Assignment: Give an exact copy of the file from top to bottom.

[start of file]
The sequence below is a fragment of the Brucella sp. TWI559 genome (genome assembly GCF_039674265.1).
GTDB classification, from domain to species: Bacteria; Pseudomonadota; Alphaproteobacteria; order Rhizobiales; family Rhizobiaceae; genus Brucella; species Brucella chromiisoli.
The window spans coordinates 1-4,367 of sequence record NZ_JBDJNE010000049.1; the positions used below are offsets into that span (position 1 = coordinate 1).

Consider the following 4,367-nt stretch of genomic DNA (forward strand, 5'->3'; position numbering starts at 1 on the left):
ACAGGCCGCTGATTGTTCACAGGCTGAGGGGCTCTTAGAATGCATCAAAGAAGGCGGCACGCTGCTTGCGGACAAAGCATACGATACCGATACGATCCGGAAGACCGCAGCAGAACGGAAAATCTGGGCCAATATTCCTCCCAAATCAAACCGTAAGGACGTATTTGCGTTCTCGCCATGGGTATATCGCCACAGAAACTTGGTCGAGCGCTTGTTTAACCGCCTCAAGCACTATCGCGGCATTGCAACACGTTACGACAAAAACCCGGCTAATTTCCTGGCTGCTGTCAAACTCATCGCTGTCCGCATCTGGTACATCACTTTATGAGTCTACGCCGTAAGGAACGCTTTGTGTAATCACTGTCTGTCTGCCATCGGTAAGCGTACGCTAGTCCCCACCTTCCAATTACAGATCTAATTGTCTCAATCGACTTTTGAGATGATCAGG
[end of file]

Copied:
The sequence below is a fragment of the Brucella sp. TWI559 genome (genome assembly GCF_039674265.1).
GTDB classification, from domain to species: Bacteria; Pseudomonadota; Alphaproteobacteria; order Rhizobiales; family Rhizobiaceae; genus Brucella; species Brucella chromiisoli.
The window spans coordinates 1-4,367 of sequence record NZ_JBDJNE010000049.1; the positions used below are offsets into that span (position 1 = coordinate 1).

Consider the following 4,367-nt stretch of genomic DNA (forward strand, 5'->3'; position numbering starts at 1 on the left):
ACAGGCCGCTGATTGTTCACAGGCTGAGGGGCTCTTAGAATGCATCAAAGAAGGCGGCACGCTGCTTGCGGACAAAGCATACGATACCGATACGATCCGGAAGACCGCAGCAGAACGGAAAATCTGGGCCAATATTCCTCCCAAATCAAACCGTAAGGACGTATTTGCGTTCTCGCCATGGGTATATCGCCACAGAAACTTGGTCGAGCGCTTGTTTAACCGCCTCAAGCACTATCGCGGCATTGCAACACGTTACGACAAAAACCCGGCTAATTTCCTGGCTGCTGTCAAACTCATCGCTGTCCGCATCTGGTACATCACTTTATGAGTCTACGCCGTAAGGAACGCTTTGTGTAATCACTGTCTGTCTGCCATCGGTAAGCGTACGCTAGTCCCCACCTTCCAATTACAGATCTAATTGTCTCAATCGACTTTTGAGATGATCAGG